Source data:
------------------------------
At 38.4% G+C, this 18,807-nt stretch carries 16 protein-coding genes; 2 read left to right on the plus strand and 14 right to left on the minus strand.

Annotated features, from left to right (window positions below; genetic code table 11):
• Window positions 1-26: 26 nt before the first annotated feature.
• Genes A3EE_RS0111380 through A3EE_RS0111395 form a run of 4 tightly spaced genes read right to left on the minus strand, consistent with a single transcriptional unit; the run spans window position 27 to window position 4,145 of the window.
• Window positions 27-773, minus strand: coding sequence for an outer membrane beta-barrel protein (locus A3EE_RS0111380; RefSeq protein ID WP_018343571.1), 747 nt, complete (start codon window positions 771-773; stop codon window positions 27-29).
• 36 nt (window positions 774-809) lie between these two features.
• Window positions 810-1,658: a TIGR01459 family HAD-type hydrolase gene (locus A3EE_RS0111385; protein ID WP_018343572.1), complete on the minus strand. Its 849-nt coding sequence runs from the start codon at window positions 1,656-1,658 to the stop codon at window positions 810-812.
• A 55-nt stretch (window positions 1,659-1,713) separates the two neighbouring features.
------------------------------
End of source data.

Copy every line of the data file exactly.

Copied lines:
At 38.4% G+C, this 18,807-nt stretch carries 16 protein-coding genes; 2 read left to right on the plus strand and 14 right to left on the minus strand.

Annotated features, from left to right (window positions below; genetic code table 11):
• Window positions 1-26: 26 nt before the first annotated feature.
• Genes A3EE_RS0111380 through A3EE_RS0111395 form a run of 4 tightly spaced genes read right to left on the minus strand, consistent with a single transcriptional unit; the run spans window position 27 to window position 4,145 of the window.
• Window positions 27-773, minus strand: coding sequence for an outer membrane beta-barrel protein (locus A3EE_RS0111380; RefSeq protein ID WP_018343571.1), 747 nt, complete (start codon window positions 771-773; stop codon window positions 27-29).
• 36 nt (window positions 774-809) lie between these two features.
• Window positions 810-1,658: a TIGR01459 family HAD-type hydrolase gene (locus A3EE_RS0111385; protein ID WP_018343572.1), complete on the minus strand. Its 849-nt coding sequence runs from the start codon at window positions 1,656-1,658 to the stop codon at window positions 810-812.
• A 55-nt stretch (window positions 1,659-1,713) separates the two neighbouring features.